|Lowest Recommended Age:||Kindergarten - 3rd Grade|
|Violence/Scariness:||The arrival of the spaceships is suspenseful and can be scary. There are tense moments as Roy and Jillian approach Devil's Tower. Smaller children may be scared when Barry is taken by the aliens, and by his mother's distress. Older children may be upset w|
|Diversity Issues:||Tolerance on an interplanetary level|
|Movie Release Date:||1977|
Plot: When Roy Neary (Richard Dreyfuss) and Jillian Guiler (Melinda Dillon) “encounter” a UFO, they travel to its landing site, Devil’s Tower, Wyoming. Jillian is seeking her son, who disappeared with the alien ship, but Roy is strangely compelled to go in a way that is incomprehensible to him. Obsessed with recreating the monolithic Devil’s Tower out of shaving cream, the mashed potatoes on his dinner plate, and finally out of mud, in a massive sculpture that takes over the living room, Roy drives his family away.
Roy meets Jillian, also drawn to the Devil’s Tower in Wyoming. They find that they are not the only ones who feel they have been called there. French scientist Claude Lacombe (Francois Truffaut), a top-secret U.S. government installation, and others feeling the same compulsion are there to meet the enormous spacecraft, which returns dozens of humans taken over decades (including Jillian’s son). Then the aliens leave the ship, and Roy joins the group boarding the ship in an intergalactic exchange program. In the reissue, which added some new scenes, we get a glimpse of the inside of the spacecraft.
Discussion: This is a thrilling adventure story and a brilliant example of the art and craft of movie making. The craft is in the way the story is told. It unfolds with extraordinary power, involving us as much in Roy’s inexplicable compulsion as in Jillian’s search for her son. The art is in the story itself, the idea not just that “something” is out there, but that it is something wonderful. Watch how Spielberg lets us know that the aliens are friendly. In one of several tributes to Disney, the interplay between the large and small spaceships has a fond, protective, almost maternal quality. This is a device Disney uses over and over, perhaps most memorably with the dancing mushrooms in “Fantasia.” And there is something very believable and compelling about the way that the aliens use music to communicate, and to teach the people on earth. They use art as well — Roy’s sculptures and Jillian’s drawings help the message to reach their conscious minds. Spielberg creates a sense of wonder not just in Jillian’s son Barry (Cary Guffey) but in the adult characters and in the viewers, making them children again, with the aliens as the “adults,” who reassuringly, look and behave like gentle children, giving us a sense of comfort.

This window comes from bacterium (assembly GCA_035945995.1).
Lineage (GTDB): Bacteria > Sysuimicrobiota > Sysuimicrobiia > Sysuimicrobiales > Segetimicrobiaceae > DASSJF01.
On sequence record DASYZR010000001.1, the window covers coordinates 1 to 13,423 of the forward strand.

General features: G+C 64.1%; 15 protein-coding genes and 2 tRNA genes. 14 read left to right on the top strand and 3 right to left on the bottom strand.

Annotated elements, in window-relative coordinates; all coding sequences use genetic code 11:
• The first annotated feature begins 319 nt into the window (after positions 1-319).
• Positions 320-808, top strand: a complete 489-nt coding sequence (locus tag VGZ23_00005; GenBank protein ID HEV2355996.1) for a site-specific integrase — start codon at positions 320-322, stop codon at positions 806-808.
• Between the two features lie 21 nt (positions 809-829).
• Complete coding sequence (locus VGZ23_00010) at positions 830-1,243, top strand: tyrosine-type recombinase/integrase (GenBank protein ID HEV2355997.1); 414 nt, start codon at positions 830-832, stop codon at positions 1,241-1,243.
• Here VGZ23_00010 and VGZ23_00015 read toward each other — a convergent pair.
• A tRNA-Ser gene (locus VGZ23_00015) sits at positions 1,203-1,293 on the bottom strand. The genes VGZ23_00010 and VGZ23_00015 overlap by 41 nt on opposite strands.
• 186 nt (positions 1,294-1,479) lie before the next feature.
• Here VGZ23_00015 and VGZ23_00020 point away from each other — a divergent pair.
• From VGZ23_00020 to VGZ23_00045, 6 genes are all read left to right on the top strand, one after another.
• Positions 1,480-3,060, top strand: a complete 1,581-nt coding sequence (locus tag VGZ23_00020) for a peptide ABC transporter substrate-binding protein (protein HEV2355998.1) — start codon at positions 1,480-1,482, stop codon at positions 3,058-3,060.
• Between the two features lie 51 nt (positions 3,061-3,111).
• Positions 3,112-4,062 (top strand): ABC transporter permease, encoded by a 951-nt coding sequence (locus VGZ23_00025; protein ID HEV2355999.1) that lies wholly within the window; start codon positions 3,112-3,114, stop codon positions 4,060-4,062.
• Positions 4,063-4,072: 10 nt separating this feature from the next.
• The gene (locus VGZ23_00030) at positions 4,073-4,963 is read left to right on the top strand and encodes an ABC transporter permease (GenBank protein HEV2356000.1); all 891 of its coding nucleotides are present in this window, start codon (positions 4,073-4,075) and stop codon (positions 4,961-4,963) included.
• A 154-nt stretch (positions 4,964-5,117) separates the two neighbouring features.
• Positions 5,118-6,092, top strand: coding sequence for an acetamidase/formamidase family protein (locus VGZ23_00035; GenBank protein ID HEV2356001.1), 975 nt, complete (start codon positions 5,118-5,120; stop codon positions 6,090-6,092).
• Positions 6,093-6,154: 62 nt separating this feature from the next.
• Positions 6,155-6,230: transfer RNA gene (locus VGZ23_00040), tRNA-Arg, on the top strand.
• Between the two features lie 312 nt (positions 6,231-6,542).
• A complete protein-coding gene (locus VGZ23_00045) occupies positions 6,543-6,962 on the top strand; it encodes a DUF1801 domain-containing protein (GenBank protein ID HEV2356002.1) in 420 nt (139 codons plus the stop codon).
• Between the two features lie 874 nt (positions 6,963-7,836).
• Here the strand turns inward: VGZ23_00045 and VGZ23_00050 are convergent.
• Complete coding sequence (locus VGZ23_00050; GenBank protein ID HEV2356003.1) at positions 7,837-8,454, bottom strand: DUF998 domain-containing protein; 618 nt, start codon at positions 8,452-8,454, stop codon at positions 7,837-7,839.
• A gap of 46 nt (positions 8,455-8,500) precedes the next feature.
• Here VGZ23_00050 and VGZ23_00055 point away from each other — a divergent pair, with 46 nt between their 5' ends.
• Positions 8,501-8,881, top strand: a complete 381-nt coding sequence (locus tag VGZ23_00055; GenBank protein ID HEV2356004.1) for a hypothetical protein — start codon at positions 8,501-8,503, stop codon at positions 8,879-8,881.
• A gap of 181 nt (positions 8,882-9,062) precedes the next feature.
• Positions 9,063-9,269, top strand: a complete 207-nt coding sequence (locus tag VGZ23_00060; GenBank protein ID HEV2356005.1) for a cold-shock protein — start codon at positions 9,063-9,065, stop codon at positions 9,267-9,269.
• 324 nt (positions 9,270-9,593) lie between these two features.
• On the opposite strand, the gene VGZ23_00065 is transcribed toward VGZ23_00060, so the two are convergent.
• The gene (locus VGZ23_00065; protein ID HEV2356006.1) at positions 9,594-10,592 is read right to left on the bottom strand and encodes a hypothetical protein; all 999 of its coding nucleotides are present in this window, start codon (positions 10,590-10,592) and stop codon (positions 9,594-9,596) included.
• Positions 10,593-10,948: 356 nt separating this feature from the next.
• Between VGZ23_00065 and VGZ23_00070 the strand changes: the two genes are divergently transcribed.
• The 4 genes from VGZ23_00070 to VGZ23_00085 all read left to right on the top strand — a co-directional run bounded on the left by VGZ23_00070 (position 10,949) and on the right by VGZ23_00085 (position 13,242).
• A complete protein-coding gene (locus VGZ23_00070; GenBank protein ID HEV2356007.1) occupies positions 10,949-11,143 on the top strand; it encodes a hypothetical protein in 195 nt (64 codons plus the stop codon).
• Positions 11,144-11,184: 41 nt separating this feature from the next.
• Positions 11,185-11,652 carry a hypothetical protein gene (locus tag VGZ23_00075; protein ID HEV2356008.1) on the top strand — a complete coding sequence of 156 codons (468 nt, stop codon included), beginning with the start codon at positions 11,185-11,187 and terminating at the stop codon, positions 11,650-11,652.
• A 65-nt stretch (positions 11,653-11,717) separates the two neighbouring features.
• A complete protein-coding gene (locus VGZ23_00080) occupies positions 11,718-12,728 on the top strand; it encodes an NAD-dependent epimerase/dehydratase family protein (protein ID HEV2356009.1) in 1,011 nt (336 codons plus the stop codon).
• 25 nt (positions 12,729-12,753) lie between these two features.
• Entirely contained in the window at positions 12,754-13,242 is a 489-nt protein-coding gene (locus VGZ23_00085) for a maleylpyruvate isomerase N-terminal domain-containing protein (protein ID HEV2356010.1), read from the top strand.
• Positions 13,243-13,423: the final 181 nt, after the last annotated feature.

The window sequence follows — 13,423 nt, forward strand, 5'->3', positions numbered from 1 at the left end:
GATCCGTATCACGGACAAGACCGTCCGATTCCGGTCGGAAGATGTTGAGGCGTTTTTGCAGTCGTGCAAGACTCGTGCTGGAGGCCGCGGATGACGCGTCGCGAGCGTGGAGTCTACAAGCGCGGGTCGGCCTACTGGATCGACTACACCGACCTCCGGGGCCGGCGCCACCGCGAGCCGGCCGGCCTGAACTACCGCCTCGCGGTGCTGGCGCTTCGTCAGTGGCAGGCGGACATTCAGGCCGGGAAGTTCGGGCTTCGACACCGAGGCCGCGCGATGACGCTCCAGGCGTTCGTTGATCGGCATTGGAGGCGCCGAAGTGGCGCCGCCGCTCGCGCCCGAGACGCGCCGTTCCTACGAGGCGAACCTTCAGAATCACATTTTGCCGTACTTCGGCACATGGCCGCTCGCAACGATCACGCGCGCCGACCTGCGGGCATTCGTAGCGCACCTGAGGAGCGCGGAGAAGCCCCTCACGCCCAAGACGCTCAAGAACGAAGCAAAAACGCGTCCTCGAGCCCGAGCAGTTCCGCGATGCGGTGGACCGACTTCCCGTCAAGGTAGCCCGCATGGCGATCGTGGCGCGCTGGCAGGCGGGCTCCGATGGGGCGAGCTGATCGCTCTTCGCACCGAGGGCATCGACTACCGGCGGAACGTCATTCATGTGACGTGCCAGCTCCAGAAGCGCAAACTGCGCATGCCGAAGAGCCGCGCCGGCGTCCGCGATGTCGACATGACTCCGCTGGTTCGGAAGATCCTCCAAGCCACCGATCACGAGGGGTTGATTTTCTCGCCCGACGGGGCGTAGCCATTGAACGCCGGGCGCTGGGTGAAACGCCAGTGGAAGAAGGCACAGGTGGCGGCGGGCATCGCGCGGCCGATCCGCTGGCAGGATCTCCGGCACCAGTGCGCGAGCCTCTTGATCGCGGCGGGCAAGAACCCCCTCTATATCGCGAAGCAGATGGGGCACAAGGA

Questions for Kids:
Why was music a good way for the aliens to communicate with the people on Earth?
What did the scientist mean when he said it was the first day of school?
What movie did Roy want his family to see? What does that tell you about him? How does that movie relate to this one? (Hint–listen for a familiar song.)
Do you think aliens will come to Earth? What will they be like?
What do you think would happen in a sequel to this movie?
Connections: Francois Truffaut was a distinguished French film critic and director (“The 400 Blows,” “Small Change”).
Activities: Kids can draw a picture of what they think the aliens’ planet looks like. Do they live in cities? What kinds of inventions do they have that we don’t have? Make a model or draw a picture of the planets in our solar system. Go the library or a museum to get information about space travel. Check out NASA on the World Wide Web at http://www.nasa.gov to get information about the next space mission. Or write to The SETI Institute, 2035 Landings Drive, Mountain View, CA 94043 for the latest research on UFOs and extraterrestrials.